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April 5, 2009
News - Enginursday: A new and im…
about 2 years ago
A series resistor is indeed the simplest solution, but we have deliberately avoided, not as much due to ripple or efficiency, but more because of voltage sag. At the rated 3A load, and with USB being very picky about the tolerances of the VBUS voltage, you’d be limited to a very small resistor, which would not actually suffice to attenuate the ripple sufficiently.
Thanks for the tip about the battery contact hazard. I haven’t seen this failure occurring with our current circuit, but I don’t know for certain that it doesn’t exist. At least, I haven’t seen the datasheet calling out for any precautions about input stability and it’s possible that the input capacitor alone would be sufficient for smoothing out these transients enough to not throw the switcher out of stability.
TVS diode was my original thinking too, and your reasoning is correct. However, in practice, if you look at real TVS diodes you’ll find that they typically have a pretty large gap between the clamping voltage and the standoff voltage, which would mean that we’d have to seriously derate the max input voltage with this configuration.
Using a different VREG is an option too, but again, considering different practical options and their impact on the overall board size, specs and cost, using the existing VREG circuit with an active suppression circuit was chosen as the sweet spot. I’m not declaring that this is beyond any doubt the best possible solution, only that we’ve definitely considered the options you’re proposing and have concluded otherwise.
about 6 years ago
Additional information on Bluetooth support and an example video can be found here
about 7 years ago
One way latency is in the order of 4-5ms. What you’re experiencing is definitely not normal. Are you getting this with the example projects too?
Either way, raise your issue on the users forum mentioned above, and people may be able to assist you.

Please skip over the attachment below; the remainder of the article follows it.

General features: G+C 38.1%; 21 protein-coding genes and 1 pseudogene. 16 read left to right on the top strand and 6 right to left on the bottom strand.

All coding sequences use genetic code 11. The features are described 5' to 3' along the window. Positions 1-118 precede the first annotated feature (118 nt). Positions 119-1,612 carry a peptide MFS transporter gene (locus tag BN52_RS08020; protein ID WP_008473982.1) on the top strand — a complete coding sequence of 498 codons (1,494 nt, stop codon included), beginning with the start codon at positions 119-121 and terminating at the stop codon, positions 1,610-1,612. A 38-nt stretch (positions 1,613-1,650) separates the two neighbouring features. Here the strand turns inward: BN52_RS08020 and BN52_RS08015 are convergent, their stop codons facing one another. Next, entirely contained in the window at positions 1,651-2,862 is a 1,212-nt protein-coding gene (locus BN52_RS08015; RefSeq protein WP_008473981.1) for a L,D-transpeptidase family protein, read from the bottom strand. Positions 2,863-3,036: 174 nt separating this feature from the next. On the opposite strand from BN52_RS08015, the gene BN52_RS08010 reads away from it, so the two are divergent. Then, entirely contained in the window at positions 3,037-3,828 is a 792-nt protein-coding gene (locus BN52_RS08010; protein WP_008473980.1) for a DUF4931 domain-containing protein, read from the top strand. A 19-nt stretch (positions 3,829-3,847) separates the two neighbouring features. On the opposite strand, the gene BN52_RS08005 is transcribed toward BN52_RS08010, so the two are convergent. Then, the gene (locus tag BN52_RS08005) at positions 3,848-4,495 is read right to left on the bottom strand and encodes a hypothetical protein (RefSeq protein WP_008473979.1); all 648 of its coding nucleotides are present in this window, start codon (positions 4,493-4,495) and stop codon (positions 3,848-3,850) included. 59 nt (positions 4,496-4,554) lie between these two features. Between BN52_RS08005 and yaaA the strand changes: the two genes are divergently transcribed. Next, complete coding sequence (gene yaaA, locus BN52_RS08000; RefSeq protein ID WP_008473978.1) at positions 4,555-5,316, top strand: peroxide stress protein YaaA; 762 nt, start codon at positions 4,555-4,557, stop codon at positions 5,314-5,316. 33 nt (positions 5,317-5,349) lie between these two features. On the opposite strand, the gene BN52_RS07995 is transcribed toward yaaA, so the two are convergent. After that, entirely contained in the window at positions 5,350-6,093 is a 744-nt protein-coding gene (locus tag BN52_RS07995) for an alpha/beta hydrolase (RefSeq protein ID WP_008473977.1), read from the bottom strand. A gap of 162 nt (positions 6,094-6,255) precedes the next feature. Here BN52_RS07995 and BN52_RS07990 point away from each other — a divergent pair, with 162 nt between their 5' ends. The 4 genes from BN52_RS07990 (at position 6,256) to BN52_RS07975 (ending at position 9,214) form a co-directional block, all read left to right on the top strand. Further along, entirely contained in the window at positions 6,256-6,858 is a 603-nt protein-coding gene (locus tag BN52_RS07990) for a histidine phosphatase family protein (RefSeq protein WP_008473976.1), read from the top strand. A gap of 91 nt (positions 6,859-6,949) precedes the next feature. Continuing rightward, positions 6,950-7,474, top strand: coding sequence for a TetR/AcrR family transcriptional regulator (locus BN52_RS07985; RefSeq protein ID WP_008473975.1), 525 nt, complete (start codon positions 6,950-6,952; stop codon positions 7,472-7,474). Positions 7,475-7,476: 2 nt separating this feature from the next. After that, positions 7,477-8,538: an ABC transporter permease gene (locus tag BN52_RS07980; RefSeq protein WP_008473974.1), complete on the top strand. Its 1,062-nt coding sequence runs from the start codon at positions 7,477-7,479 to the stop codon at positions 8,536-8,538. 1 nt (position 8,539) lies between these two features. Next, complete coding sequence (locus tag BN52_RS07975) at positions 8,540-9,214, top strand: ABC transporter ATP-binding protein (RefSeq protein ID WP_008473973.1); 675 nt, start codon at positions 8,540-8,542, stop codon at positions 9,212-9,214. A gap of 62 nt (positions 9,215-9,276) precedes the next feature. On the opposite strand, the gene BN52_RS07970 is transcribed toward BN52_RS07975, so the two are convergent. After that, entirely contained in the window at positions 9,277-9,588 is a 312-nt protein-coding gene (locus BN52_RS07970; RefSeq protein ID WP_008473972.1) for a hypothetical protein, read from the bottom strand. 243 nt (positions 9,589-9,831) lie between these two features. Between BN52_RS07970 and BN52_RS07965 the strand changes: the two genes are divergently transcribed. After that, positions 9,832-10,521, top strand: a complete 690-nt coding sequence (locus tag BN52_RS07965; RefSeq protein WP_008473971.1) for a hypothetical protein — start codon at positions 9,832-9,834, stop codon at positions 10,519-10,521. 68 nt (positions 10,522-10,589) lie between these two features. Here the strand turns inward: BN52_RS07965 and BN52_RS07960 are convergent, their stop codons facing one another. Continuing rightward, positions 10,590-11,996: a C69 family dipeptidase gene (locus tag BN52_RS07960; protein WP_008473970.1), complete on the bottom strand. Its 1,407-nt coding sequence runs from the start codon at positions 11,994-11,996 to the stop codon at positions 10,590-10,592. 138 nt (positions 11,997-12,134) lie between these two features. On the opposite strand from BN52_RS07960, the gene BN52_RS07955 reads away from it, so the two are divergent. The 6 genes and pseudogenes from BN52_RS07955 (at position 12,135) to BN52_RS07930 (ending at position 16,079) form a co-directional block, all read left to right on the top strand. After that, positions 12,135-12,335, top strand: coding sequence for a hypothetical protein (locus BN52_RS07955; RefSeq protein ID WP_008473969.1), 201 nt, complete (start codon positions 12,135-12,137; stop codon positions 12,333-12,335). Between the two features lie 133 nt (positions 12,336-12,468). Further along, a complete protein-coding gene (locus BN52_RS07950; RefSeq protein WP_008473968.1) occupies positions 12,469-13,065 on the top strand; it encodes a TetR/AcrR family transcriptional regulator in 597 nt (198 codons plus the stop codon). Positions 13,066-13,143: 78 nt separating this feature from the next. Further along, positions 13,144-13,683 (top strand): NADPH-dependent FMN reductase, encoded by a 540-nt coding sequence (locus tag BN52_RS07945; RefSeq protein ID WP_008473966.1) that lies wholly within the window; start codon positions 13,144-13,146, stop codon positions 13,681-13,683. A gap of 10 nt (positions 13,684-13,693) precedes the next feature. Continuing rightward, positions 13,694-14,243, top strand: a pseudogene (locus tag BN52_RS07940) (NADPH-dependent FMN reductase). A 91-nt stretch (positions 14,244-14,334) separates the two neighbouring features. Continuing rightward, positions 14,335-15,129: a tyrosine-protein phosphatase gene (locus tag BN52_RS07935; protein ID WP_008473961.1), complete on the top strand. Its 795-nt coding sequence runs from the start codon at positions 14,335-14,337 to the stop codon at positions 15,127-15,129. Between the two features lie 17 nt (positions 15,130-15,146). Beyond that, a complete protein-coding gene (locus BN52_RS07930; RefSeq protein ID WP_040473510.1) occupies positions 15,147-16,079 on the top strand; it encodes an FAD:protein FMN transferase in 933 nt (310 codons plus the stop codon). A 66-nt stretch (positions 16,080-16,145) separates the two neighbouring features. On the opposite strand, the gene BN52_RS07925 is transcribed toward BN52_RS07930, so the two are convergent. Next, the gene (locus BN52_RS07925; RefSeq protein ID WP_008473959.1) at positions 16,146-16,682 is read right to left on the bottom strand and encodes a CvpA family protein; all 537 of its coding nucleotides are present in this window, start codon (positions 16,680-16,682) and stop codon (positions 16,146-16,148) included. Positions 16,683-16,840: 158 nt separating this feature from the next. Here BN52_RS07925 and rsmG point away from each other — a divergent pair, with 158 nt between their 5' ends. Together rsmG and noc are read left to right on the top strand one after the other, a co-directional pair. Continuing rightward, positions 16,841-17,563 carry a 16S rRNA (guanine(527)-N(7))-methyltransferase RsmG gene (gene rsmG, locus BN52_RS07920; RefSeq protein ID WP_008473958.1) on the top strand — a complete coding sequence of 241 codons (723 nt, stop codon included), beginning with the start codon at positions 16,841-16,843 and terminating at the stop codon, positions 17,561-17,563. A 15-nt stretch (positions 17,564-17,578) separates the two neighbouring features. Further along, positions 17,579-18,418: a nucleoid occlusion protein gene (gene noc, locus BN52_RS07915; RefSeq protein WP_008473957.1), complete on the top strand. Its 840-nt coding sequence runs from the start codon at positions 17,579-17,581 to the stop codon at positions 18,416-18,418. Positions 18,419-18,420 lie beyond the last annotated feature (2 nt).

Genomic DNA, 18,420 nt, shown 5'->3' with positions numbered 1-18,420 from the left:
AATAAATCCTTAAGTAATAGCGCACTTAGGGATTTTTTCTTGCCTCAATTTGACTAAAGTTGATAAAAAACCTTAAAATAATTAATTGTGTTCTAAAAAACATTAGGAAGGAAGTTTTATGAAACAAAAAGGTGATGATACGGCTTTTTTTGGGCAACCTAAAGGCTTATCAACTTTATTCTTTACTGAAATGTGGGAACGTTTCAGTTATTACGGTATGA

You might be running with “Debug” rather than with “Run”, and the “force close” you’re seeing has a “waiting for debugger connection” on top, which means it just let’s you kill the app if you’re tired of waiting, but will eventually go away by itself when the debugger connects.
This message looks awfully similar to the “force close” you’re getting for an uncaught exception. I was bitten by it myself a few times…
It’s all open source:
What’s incomplete about it?
News - The IOIO and Android Base…
about 7 years ago
Allow me to clarify a bit: the IOIO ships with a bootloader and ‘stock’ firmware installed. The latter can be upgraded / modified with no need for a programmer: the bootloader just pulls a new image from the phone. For that purpose, you’ll need to install a dedicated app on your Android phone. This app does not exist yet on the Android market, but soon will (for free of course).
If you want to upgrade the bootloader, then a programmer is needed. As a1ronzo mentioned, the IOIO itself could function as a programmer for another IOIO, and programming would be done with this same app that’s coming soon.
This is pretty much the same way as it works in Arduino, where you rarely need to upgrade the bootloader, but can do so with another Arduino when needed.
about 7 years ago
I’m working on it and making nice progress. Should be ready soon. Will support seamless fallback to ADB whenever ADK is not available.
Has been done.
It is fairly simple. Might post a step-by-step tutorial on this at some point. In the meanwhile, you may want to check cellbots.com
Bluetooth has higher latency and lower bandwidth than what can be achieved via USB.
IOIO has ~3ms one-way latency and ~300KB/s throughput.
Bluetooth + microcontroller board is also a little more expensive and somewhat more complicated to setup for the novice.
No public wish lists :(
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